“Trans fat is created in an industrial process that adds hydrogen to liquid vegetable oils to make them more solid—it makes it so processed food can be more shelf-stable and last longer,” explains Alpert. “Avoid anything that includes ‘partially hydrogenated oil’ on its label, as consumption increases the risk of heart disease, stroke, and Type 2 diabetes. It’s so bad for you that the FDA has even banned them.”
High-Fructose Corn Syrup
“Used by commercial food manufacturers, high-fructose corn syrup is made by converting some of corn syrup’s glucose into fructose, another form of sugar,” says Alpert. “High-fructose consumption from high-fructose corn syrup can cause issues with fat processing in the liver, which over time can lead to nonalcoholic fatty liver disease.”
“Yellow and found in cereals, puddings, and even Sunny D are linked to learning and concentration disorders like ADD in children,” says Alpert. “Norway and Sweden have already banned the use of these artificial colours, and in the rest of the EU, foods containing these additives must be labeled with the phrase: ‘May have an adverse effect on activity and attention in children.’ In fact, Yellow #5 can cause allergic-type reactions like hives in a small portion of the population.”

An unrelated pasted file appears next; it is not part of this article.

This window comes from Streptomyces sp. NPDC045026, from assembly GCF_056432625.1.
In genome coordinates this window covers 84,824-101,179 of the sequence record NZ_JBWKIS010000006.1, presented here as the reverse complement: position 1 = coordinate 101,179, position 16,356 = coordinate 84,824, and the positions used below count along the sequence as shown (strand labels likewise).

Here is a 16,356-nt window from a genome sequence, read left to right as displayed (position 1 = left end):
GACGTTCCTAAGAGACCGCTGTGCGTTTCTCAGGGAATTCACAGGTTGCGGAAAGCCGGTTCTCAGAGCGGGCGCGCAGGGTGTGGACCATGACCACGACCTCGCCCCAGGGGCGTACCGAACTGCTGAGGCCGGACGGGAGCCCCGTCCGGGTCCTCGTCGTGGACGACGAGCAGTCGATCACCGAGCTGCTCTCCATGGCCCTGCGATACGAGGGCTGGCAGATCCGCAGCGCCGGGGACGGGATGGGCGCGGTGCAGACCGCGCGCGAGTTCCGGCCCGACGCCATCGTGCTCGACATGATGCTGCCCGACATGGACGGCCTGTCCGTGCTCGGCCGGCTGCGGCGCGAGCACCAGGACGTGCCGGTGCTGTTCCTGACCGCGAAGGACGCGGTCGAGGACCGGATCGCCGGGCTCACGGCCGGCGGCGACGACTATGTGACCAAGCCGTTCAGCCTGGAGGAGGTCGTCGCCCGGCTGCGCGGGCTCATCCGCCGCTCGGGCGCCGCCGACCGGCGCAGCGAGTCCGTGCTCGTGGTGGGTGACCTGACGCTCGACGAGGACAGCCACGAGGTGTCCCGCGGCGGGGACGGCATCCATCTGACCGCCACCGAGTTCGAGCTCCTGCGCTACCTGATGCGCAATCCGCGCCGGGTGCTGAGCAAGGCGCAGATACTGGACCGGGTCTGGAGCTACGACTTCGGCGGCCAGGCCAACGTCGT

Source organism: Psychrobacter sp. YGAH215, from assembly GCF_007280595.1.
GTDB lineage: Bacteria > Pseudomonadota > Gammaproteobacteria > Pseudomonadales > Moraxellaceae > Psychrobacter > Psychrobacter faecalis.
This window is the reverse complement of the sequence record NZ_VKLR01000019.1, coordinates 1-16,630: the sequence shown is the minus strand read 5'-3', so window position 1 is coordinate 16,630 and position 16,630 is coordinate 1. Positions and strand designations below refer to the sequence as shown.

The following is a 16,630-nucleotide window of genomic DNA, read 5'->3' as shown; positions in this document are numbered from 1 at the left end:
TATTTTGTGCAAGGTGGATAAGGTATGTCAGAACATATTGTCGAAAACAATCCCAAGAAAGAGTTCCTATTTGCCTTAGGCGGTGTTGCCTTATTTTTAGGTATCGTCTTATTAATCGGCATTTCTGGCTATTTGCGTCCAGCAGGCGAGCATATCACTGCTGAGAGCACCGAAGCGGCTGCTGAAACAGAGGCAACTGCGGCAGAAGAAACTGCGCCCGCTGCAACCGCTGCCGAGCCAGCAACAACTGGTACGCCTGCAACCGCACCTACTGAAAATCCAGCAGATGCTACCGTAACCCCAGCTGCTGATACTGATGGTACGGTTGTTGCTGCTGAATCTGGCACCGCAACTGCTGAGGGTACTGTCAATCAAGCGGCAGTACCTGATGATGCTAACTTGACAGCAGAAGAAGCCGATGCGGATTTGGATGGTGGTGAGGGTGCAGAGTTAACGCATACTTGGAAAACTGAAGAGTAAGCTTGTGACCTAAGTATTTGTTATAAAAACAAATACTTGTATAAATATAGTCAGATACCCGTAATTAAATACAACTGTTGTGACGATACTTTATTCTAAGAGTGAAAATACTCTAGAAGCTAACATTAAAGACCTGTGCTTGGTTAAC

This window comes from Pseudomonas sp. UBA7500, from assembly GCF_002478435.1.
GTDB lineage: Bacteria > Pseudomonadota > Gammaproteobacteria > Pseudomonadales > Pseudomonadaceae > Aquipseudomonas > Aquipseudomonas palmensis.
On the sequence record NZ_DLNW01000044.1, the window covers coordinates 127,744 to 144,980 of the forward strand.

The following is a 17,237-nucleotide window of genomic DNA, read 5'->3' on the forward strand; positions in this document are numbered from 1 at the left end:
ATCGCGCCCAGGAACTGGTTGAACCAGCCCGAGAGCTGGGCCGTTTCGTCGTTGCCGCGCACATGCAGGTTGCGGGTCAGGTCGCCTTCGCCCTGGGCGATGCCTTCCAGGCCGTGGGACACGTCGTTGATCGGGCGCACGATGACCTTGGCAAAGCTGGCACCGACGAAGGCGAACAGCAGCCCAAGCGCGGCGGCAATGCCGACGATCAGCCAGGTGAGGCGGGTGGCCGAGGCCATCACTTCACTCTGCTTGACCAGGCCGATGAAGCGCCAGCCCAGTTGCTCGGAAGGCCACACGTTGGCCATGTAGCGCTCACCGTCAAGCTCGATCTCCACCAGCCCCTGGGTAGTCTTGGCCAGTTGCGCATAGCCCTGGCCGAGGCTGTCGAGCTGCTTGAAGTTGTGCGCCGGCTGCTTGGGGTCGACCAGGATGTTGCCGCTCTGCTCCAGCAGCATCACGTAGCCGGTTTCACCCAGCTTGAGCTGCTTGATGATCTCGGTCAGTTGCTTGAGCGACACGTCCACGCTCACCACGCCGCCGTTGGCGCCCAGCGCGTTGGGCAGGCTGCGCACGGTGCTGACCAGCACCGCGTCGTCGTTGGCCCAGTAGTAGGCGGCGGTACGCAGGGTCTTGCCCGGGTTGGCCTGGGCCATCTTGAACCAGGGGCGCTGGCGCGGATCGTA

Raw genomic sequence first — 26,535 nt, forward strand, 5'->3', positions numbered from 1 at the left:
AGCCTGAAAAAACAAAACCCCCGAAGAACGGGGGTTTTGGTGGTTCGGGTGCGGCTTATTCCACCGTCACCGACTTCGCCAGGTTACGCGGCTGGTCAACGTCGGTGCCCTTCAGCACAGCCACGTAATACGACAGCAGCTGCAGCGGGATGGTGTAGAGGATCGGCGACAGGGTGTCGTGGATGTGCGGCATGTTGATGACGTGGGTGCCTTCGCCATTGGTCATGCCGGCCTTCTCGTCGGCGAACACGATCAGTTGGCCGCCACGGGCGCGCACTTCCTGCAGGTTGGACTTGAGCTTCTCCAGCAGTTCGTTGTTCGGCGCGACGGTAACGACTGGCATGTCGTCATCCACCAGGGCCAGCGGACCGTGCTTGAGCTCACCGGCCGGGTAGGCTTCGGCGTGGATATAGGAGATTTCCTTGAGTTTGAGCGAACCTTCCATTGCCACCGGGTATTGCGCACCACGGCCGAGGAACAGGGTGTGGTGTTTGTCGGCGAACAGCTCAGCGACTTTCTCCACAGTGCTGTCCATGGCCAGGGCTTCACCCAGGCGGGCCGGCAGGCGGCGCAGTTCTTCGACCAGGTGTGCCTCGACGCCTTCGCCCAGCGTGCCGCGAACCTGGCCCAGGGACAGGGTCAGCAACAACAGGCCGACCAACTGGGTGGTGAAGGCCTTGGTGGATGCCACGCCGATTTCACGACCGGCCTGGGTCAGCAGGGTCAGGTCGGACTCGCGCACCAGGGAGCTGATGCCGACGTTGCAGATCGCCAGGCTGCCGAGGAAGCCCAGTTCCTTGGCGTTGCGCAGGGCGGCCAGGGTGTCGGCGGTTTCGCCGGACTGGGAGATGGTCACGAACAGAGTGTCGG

“The FDA has reported that a chemical coating used in some microwave popcorn bags breaks down when heated into a substance called perfluorooctanoic acid (PFOA),” says Charles Passler, DC, the founder of Pure Change. “This substance can cause cancer in animals and is ‘likely to cause cancer in humans.'”
“Unprocessed meat can be healthy and nutritious, but the same cannot be said for processed meats,” explains Passler. “Based on a 2010 study from the Harvard School of Public Health, researchers found that consuming processed deli meat, sausage, and bacon increased the risk of heart disease by 42% and Type 2 diabetes by 19%. In addition, processed meats are high in sodium. Just a single slice of bologna can contain from 310 to 480 milligrams.” Similarly, factory-farmed meat and fish should be avoided.
“Not only did these animals live a miserable and inhumane existence, but the mass production of meat is horrific for the environment and very detrimental for our health to consume,” explains Carter. “They are loaded with hormones and inflammation from an unhealthy, stressed animal. I avoid meat unless I know exactly where it came from or if I’ve cooked it myself.”